A "book picker" retrieving a book from the shelves of the Harvard Depository in the "Cold Storage" documentary (all screenshots by the author for Hyperallergic)

A “book picker” retrieving a volume from the shelves of the Harvard Depository in the “Cold Storage” documentary (all screenshots by the author for Hyperallergic)

Up on a hill in a guarded compound, not far from where Harvard University keeps its primate labs, a 127,000-square-foot structure holds the heart of the institution’s library. With its concrete exterior lined with utility tubes, the Harvard Depository may not look like much, but inside are “nine million items and counting,” as narrator Jeffrey Schnapp explains in the new short documentary “Cold Storage.”

Screenshot from "Cold Storage"

Still from “Cold Storage” (click to enlarge)

Schnapp produced the film, which is hosted on an interactive website embedded with mapped features like soundscapes, with Matthew Battles. Both work at the Harvard metaLAB, where Schnapp is founder and director and Battles is senior researcher. They collaborated on the 2014 publication The Library Beyond the Book, and the film is a continuation of their focus on the future of the library. “Cold Storage” had its premiere this month in conjunction with the opening of Icons of Knowledge, an exhibition on the architecture and symbolism of national libraries, in the school’s Loeb Library.

Floor plan of the Harvard Depository

Floor plan of the Harvard Depository

The Harvard Depository opened in 1986 and has expanded almost continuously since, with seven modules constructed and room for eight more. Even back in 1902, Harvard’s then president Charles William Eliot saw the need for an offsite storage facility, not “a crematorium for dead books, but only a receiving tomb.” As is the case with libraries everywhere, the amount of printed material produced and collected was far too cumbersome to keep on-site without creating Collyer brothers–level clutter. So now, about 25 miles from the Harvard campus, human “book pickers” rise on machine lifts among the 30-foot-high shelves to retrieve books and other media organized by size in acid-neutral boxes. These are then brought to the campus library about four times a day by truck.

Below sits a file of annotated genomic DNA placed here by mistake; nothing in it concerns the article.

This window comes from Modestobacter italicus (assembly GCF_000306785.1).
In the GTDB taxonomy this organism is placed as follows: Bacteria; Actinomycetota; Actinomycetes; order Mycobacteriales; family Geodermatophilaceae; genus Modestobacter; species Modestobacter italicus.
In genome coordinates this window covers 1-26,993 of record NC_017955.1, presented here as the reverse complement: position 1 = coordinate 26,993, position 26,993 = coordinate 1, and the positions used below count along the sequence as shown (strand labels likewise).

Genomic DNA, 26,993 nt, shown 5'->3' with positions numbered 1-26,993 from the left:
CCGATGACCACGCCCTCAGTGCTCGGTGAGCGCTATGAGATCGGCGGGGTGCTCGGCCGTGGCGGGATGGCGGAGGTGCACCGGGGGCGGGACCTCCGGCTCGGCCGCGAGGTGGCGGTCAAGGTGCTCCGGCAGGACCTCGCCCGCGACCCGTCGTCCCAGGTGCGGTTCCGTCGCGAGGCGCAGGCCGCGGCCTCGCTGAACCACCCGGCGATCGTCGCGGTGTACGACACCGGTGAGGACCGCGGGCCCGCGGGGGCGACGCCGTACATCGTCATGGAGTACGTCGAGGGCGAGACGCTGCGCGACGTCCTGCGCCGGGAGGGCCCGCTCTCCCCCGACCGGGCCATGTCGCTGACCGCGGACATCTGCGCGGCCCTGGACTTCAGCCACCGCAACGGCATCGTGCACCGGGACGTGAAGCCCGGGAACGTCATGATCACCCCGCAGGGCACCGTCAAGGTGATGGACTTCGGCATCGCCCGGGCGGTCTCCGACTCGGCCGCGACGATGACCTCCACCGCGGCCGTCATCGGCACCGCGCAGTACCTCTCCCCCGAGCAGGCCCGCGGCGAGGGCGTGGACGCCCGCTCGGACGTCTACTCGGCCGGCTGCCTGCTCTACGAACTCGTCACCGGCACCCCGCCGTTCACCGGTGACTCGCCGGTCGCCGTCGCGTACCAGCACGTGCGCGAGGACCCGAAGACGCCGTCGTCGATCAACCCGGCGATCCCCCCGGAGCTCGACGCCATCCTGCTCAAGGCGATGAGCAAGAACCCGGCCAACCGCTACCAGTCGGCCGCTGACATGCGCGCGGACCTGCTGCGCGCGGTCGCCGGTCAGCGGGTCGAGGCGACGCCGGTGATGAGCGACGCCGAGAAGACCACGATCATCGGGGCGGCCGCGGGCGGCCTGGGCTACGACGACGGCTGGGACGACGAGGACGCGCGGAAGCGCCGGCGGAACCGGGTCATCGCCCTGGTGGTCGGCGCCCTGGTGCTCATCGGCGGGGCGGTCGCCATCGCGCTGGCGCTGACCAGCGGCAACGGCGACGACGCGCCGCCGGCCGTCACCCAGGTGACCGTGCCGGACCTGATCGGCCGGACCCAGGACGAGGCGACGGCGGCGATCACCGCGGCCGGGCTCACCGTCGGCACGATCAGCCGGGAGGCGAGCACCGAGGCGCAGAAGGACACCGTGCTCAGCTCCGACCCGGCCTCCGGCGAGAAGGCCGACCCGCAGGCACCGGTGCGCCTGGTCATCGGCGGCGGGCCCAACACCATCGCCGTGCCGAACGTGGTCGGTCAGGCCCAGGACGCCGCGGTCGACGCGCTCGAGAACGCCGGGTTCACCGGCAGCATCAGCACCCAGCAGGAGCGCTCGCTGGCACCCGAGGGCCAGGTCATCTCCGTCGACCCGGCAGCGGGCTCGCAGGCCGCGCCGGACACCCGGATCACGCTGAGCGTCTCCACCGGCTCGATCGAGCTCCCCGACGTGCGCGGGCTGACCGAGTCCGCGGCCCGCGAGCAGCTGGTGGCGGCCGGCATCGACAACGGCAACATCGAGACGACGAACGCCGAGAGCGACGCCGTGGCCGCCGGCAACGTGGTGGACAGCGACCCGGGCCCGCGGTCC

In its 24 minutes, “Cold Storage” borrows from and responds to Alain Resnais’s 1956 Toute la mémoire du monde (All the World’s Memories), an expedition to the Bibliothèque Nationale in Paris. Over 50 years later, the modern library is much more about machine organization and retrieval, although human hands still manage each book request in the depository. However, as Matthew Sheehy, head of access services at Harvard Libraries, points out in the film, “because of the trend towards electronic books and electronic journals, the percentage of the collection that gets used is declining, but the collection continues to grow.” While library research might rely increasingly on digital platforms, these growing repositories of knowledge remain, climate-controlled and managed in colossal facilities, the real world of the online catalogue.

View the “Cold Storage” documentary and interactive site online.

Allison C. Meier is a former staff writer for Hyperallergic. Originally from Oklahoma, she has been covering visual culture and overlooked history for print and online media since 2006. She moonlights...

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